The holocaust was the worst crime against humanity and a race ever committed; the concept as to the extermination of the Jewish race and it’s allies is simply ridiculous and thus a thought is shown in “The Pianist” a film that rivals every one of the greatest Holocaust films ever made, including the best “Schindler’s List”. Based upon the autobiography and chronicle of pianist Wladyslaw Szpilman through his struggle for survival from the beginning of the holocaust, his family’s move from smaller place to smaller place to finally a concentration camp, his escape from the concentration camp and his survival in the Warsaw ghetto, we learn something about the people of that time, the Jewish people who were persecuted among the Nazi’s; these were survivors, these were true heroes who managed to stay alive along the course of the Holocaust.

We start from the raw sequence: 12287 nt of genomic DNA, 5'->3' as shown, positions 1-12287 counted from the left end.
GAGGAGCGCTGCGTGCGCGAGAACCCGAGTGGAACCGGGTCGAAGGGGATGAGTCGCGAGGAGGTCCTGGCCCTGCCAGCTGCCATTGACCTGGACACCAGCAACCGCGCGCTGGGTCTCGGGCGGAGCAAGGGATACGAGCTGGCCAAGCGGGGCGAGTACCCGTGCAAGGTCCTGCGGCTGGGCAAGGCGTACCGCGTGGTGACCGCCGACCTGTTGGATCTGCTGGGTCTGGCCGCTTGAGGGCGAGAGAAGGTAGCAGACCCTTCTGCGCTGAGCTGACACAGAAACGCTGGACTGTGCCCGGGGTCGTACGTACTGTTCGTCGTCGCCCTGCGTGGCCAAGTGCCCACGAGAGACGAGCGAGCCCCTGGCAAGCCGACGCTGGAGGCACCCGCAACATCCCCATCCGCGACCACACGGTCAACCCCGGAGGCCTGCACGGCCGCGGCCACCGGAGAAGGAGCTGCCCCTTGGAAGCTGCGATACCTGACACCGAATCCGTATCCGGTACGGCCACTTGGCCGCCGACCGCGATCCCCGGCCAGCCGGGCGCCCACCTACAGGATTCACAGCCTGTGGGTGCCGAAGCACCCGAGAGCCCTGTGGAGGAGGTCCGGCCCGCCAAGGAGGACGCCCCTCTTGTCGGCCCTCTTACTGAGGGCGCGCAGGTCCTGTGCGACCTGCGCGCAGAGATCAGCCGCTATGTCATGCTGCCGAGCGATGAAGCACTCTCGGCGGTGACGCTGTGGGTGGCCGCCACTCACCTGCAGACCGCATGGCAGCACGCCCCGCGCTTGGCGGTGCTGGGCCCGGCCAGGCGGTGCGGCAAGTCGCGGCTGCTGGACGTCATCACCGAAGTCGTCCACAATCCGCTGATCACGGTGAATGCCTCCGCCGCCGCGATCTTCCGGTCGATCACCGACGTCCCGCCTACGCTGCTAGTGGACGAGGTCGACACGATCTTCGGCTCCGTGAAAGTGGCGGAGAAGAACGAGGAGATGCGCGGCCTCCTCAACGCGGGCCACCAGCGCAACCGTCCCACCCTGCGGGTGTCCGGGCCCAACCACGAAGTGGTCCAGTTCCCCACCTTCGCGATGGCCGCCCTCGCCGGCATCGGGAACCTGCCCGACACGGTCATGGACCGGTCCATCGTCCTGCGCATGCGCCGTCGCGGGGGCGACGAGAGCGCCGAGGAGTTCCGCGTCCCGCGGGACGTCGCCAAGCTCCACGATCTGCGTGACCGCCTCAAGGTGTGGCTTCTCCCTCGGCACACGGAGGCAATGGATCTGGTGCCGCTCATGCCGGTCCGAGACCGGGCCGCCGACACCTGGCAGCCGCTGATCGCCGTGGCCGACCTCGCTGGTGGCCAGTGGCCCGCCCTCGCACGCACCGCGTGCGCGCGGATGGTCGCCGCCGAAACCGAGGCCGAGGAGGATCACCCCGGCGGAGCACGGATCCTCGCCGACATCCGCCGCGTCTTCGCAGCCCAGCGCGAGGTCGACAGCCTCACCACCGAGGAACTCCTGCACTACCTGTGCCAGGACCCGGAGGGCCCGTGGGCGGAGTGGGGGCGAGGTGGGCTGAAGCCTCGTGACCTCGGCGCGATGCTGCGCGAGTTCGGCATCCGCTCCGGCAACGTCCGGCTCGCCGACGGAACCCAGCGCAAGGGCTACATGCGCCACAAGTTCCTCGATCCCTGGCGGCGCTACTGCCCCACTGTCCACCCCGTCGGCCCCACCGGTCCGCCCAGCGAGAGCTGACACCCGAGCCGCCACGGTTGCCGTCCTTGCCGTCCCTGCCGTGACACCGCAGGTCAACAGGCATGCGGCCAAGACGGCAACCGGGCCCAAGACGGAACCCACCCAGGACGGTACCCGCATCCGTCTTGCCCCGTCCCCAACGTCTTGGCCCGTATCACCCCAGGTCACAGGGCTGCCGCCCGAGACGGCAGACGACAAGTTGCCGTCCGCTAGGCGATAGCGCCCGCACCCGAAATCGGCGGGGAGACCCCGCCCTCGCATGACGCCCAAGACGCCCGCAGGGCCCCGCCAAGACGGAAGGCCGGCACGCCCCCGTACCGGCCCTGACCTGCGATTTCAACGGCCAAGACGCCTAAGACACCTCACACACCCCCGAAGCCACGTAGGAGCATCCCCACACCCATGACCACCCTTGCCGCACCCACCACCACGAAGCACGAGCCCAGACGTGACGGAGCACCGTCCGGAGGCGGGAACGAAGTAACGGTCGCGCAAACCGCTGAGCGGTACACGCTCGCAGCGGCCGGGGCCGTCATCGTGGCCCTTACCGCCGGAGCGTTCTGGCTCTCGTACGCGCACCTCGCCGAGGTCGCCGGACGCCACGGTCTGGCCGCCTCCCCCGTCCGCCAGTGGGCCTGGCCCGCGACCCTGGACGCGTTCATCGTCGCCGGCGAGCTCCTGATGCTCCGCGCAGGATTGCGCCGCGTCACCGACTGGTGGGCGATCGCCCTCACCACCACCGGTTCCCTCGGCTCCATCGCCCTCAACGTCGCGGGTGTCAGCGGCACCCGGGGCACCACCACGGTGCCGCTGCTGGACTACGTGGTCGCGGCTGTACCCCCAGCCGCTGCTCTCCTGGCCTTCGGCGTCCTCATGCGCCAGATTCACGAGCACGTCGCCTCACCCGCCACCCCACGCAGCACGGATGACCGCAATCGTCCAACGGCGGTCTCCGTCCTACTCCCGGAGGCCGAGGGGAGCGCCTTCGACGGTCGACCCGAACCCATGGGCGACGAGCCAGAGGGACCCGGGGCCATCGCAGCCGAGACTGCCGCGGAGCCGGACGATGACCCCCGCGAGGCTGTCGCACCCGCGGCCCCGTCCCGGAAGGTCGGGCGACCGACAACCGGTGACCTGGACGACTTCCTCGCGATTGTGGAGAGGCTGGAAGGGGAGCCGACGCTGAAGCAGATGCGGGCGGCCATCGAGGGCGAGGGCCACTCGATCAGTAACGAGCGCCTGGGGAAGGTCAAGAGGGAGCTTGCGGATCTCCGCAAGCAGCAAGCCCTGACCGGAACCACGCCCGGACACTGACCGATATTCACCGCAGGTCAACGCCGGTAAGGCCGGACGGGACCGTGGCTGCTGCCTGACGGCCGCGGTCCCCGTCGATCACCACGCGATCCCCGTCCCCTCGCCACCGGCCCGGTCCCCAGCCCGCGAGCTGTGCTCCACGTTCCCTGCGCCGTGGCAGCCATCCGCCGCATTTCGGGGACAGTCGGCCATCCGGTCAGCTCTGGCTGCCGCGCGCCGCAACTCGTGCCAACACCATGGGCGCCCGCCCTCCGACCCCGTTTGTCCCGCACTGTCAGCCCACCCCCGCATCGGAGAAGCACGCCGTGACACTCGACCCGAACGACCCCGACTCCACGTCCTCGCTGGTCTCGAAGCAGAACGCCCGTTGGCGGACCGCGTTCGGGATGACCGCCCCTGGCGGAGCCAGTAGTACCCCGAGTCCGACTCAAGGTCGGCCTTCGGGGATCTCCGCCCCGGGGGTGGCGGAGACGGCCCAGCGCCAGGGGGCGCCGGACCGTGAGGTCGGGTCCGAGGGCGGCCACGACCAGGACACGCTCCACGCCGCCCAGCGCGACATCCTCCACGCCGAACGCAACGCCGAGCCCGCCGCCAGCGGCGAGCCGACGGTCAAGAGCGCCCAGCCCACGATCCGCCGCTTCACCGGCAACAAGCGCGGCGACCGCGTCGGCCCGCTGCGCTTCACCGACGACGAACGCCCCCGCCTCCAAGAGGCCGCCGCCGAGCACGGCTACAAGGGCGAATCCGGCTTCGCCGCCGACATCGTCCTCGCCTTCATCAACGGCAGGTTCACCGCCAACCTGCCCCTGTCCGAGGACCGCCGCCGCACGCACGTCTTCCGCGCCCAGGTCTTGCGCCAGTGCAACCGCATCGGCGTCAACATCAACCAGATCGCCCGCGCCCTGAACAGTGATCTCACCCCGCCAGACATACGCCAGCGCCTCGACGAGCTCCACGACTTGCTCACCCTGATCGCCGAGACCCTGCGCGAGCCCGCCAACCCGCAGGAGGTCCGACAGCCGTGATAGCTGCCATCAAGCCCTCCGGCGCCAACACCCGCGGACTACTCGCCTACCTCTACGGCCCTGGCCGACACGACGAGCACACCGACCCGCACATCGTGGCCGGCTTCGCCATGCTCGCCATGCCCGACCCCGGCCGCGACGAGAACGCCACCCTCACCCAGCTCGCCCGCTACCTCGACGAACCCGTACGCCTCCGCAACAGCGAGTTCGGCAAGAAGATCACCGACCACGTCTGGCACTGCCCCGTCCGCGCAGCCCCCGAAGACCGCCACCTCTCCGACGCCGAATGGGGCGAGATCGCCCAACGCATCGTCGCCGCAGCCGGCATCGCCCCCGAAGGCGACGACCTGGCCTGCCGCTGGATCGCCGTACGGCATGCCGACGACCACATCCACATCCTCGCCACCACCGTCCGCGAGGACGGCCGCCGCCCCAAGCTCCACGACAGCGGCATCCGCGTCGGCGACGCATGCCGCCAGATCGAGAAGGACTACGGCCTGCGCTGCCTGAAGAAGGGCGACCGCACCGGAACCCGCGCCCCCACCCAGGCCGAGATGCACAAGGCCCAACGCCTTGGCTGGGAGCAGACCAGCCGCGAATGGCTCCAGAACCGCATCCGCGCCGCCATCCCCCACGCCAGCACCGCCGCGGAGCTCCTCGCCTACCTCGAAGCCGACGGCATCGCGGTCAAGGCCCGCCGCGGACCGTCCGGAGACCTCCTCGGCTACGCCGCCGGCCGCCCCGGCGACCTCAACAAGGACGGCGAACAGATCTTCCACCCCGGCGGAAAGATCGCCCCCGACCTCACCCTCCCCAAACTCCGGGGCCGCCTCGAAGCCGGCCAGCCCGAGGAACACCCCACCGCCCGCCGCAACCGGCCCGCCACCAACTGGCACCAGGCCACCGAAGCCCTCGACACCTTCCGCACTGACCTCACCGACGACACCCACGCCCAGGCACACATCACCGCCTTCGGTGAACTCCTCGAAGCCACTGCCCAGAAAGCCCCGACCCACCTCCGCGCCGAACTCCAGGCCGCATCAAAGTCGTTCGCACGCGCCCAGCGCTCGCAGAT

In the reality of “Liam” brought to screen by director Stephen Frears, the peasants of the Irish village owe debts whether they like it or not; they even owe debts to the local Catholic Church which rules over them like a mafia syndicate. In the time of the story told, the Catholic Church ruled over everyone with hypocrisy and cruelty where parishes came around the neighborhood to collect dues while the wives reluctantly gave simply out of guilt. The children are taken to Sunday school simply for shock tactics where they’re taught that if they sin, they would burn in hell. It is terrifying to youngest child, seven year old Liam, who has an odd fascination with the female body after accidentally walking in on his mother (Claire Hackett) in the bathroom.